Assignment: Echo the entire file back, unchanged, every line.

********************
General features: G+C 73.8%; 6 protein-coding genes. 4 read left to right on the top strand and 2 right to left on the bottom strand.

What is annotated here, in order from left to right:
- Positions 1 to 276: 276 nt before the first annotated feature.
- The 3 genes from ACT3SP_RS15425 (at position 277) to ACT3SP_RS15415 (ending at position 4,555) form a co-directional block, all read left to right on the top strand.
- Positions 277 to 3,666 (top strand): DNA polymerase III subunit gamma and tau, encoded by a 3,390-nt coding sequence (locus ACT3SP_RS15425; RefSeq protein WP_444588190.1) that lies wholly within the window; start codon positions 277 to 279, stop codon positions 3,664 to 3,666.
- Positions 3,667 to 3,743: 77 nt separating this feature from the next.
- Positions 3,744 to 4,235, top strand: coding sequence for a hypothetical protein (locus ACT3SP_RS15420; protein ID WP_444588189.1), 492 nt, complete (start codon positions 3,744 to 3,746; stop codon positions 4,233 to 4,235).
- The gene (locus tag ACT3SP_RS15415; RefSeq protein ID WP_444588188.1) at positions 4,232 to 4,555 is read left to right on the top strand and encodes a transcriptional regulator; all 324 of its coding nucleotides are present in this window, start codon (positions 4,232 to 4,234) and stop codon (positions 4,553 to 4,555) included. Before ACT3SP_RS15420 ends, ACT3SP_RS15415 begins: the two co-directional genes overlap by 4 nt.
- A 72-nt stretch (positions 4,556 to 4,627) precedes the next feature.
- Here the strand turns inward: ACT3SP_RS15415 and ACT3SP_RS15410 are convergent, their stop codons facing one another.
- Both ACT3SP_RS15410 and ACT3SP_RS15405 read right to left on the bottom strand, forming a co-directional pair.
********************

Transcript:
General features: G+C 73.8%; 6 protein-coding genes. 4 read left to right on the top strand and 2 right to left on the bottom strand.

What is annotated here, in order from left to right:
- Positions 1 to 276: 276 nt before the first annotated feature.
- The 3 genes from ACT3SP_RS15425 (at position 277) to ACT3SP_RS15415 (ending at position 4,555) form a co-directional block, all read left to right on the top strand.
- Positions 277 to 3,666 (top strand): DNA polymerase III subunit gamma and tau, encoded by a 3,390-nt coding sequence (locus ACT3SP_RS15425; RefSeq protein WP_444588190.1) that lies wholly within the window; start codon positions 277 to 279, stop codon positions 3,664 to 3,666.
- Positions 3,667 to 3,743: 77 nt separating this feature from the next.
- Positions 3,744 to 4,235, top strand: coding sequence for a hypothetical protein (locus ACT3SP_RS15420; protein ID WP_444588189.1), 492 nt, complete (start codon positions 3,744 to 3,746; stop codon positions 4,233 to 4,235).
- The gene (locus tag ACT3SP_RS15415; RefSeq protein ID WP_444588188.1) at positions 4,232 to 4,555 is read left to right on the top strand and encodes a transcriptional regulator; all 324 of its coding nucleotides are present in this window, start codon (positions 4,232 to 4,234) and stop codon (positions 4,553 to 4,555) included. Before ACT3SP_RS15420 ends, ACT3SP_RS15415 begins: the two co-directional genes overlap by 4 nt.
- A 72-nt stretch (positions 4,556 to 4,627) precedes the next feature.
- Here the strand turns inward: ACT3SP_RS15415 and ACT3SP_RS15410 are convergent, their stop codons facing one another.
- Both ACT3SP_RS15410 and ACT3SP_RS15405 read right to left on the bottom strand, forming a co-directional pair.